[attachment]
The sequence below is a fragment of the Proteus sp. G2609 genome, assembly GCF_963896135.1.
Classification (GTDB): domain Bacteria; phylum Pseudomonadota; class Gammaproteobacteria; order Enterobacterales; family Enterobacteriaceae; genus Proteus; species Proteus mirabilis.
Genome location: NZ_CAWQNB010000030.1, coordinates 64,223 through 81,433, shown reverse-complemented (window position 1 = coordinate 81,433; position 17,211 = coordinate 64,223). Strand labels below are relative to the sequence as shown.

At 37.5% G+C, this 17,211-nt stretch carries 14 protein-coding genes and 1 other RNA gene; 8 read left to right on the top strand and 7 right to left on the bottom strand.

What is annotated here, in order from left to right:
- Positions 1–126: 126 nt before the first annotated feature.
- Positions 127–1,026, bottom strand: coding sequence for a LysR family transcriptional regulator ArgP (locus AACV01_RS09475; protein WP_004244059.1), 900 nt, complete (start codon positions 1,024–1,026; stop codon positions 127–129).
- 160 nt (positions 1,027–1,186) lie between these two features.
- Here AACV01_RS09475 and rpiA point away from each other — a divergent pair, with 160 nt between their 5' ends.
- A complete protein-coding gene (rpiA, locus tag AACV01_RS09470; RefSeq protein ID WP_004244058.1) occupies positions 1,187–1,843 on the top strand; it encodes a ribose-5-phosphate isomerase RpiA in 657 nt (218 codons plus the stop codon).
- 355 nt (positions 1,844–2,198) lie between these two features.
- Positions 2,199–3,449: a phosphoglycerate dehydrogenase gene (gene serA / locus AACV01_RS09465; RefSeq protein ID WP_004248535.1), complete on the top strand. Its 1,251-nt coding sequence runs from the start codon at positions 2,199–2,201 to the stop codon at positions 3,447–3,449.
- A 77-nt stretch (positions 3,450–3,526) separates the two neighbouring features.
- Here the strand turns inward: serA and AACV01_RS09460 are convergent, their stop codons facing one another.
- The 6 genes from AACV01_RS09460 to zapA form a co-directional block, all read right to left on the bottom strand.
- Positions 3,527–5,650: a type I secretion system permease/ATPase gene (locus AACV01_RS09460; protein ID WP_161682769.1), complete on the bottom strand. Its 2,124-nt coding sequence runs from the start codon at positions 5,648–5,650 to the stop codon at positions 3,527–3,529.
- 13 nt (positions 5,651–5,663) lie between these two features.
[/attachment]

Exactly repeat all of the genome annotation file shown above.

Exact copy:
The sequence below is a fragment of the Proteus sp. G2609 genome, assembly GCF_963896135.1.
Classification (GTDB): domain Bacteria; phylum Pseudomonadota; class Gammaproteobacteria; order Enterobacterales; family Enterobacteriaceae; genus Proteus; species Proteus mirabilis.
Genome location: NZ_CAWQNB010000030.1, coordinates 64,223 through 81,433, shown reverse-complemented (window position 1 = coordinate 81,433; position 17,211 = coordinate 64,223). Strand labels below are relative to the sequence as shown.

At 37.5% G+C, this 17,211-nt stretch carries 14 protein-coding genes and 1 other RNA gene; 8 read left to right on the top strand and 7 right to left on the bottom strand.

What is annotated here, in order from left to right:
- Positions 1–126: 126 nt before the first annotated feature.
- Positions 127–1,026, bottom strand: coding sequence for a LysR family transcriptional regulator ArgP (locus AACV01_RS09475; protein WP_004244059.1), 900 nt, complete (start codon positions 1,024–1,026; stop codon positions 127–129).
- 160 nt (positions 1,027–1,186) lie between these two features.
- Here AACV01_RS09475 and rpiA point away from each other — a divergent pair, with 160 nt between their 5' ends.
- A complete protein-coding gene (rpiA, locus tag AACV01_RS09470; RefSeq protein ID WP_004244058.1) occupies positions 1,187–1,843 on the top strand; it encodes a ribose-5-phosphate isomerase RpiA in 657 nt (218 codons plus the stop codon).
- 355 nt (positions 1,844–2,198) lie between these two features.
- Positions 2,199–3,449: a phosphoglycerate dehydrogenase gene (gene serA / locus AACV01_RS09465; RefSeq protein ID WP_004248535.1), complete on the top strand. Its 1,251-nt coding sequence runs from the start codon at positions 2,199–2,201 to the stop codon at positions 3,447–3,449.
- A 77-nt stretch (positions 3,450–3,526) separates the two neighbouring features.
- Here the strand turns inward: serA and AACV01_RS09460 are convergent, their stop codons facing one another.
- The 6 genes from AACV01_RS09460 to zapA form a co-directional block, all read right to left on the bottom strand.
- Positions 3,527–5,650: a type I secretion system permease/ATPase gene (locus AACV01_RS09460; protein ID WP_161682769.1), complete on the bottom strand. Its 2,124-nt coding sequence runs from the start codon at positions 5,648–5,650 to the stop codon at positions 3,527–3,529.
- 13 nt (positions 5,651–5,663) lie between these two features.